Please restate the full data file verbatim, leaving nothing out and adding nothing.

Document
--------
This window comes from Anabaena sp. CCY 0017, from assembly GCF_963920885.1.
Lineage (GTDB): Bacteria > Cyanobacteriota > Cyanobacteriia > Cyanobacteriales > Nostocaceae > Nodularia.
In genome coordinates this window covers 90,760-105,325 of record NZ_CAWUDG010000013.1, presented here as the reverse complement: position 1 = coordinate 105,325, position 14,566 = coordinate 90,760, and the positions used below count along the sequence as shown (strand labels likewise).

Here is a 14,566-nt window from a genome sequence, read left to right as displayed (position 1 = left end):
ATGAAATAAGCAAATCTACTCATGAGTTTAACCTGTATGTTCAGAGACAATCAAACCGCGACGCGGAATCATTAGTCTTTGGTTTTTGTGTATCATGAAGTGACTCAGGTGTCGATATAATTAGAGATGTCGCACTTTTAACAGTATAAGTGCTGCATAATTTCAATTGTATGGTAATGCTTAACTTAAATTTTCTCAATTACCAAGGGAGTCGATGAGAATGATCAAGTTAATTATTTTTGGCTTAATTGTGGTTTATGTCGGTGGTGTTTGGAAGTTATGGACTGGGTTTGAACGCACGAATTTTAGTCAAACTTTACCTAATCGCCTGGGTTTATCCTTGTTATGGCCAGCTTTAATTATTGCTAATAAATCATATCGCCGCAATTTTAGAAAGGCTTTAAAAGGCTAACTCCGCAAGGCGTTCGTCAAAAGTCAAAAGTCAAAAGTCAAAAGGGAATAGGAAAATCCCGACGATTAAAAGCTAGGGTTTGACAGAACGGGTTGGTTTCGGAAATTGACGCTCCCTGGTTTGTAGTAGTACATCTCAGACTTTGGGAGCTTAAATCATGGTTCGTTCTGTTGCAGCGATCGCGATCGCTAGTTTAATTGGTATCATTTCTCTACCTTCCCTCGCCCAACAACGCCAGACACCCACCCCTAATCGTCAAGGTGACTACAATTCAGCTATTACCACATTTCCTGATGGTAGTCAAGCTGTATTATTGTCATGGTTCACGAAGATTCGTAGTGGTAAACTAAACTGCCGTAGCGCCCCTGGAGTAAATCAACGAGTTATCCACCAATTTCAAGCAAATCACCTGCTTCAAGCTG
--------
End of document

This window comes from Anabaena sp. CCY 0017, from assembly GCF_963920885.1.
Lineage (GTDB): Bacteria > Cyanobacteriota > Cyanobacteriia > Cyanobacteriales > Nostocaceae > Nodularia.
In genome coordinates this window covers 90,760-105,325 of record NZ_CAWUDG010000013.1, presented here as the reverse complement: position 1 = coordinate 105,325, position 14,566 = coordinate 90,760, and the positions used below count along the sequence as shown (strand labels likewise).

Here is a 14,566-nt window from a genome sequence, read left to right as displayed (position 1 = left end):
ATGAAATAAGCAAATCTACTCATGAGTTTAACCTGTATGTTCAGAGACAATCAAACCGCGACGCGGAATCATTAGTCTTTGGTTTTTGTGTATCATGAAGTGACTCAGGTGTCGATATAATTAGAGATGTCGCACTTTTAACAGTATAAGTGCTGCATAATTTCAATTGTATGGTAATGCTTAACTTAAATTTTCTCAATTACCAAGGGAGTCGATGAGAATGATCAAGTTAATTATTTTTGGCTTAATTGTGGTTTATGTCGGTGGTGTTTGGAAGTTATGGACTGGGTTTGAACGCACGAATTTTAGTCAAACTTTACCTAATCGCCTGGGTTTATCCTTGTTATGGCCAGCTTTAATTATTGCTAATAAATCATATCGCCGCAATTTTAGAAAGGCTTTAAAAGGCTAACTCCGCAAGGCGTTCGTCAAAAGTCAAAAGTCAAAAGTCAAAAGGGAATAGGAAAATCCCGACGATTAAAAGCTAGGGTTTGACAGAACGGGTTGGTTTCGGAAATTGACGCTCCCTGGTTTGTAGTAGTACATCTCAGACTTTGGGAGCTTAAATCATGGTTCGTTCTGTTGCAGCGATCGCGATCGCTAGTTTAATTGGTATCATTTCTCTACCTTCCCTCGCCCAACAACGCCAGACACCCACCCCTAATCGTCAAGGTGACTACAATTCAGCTATTACCACATTTCCTGATGGTAGTCAAGCTGTATTATTGTCATGGTTCACGAAGATTCGTAGTGGTAAACTAAACTGCCGTAGCGCCCCTGGAGTAAATCAACGAGTTATCCACCAATTTCAAGCAAATCACCTGCTTCAAGCTG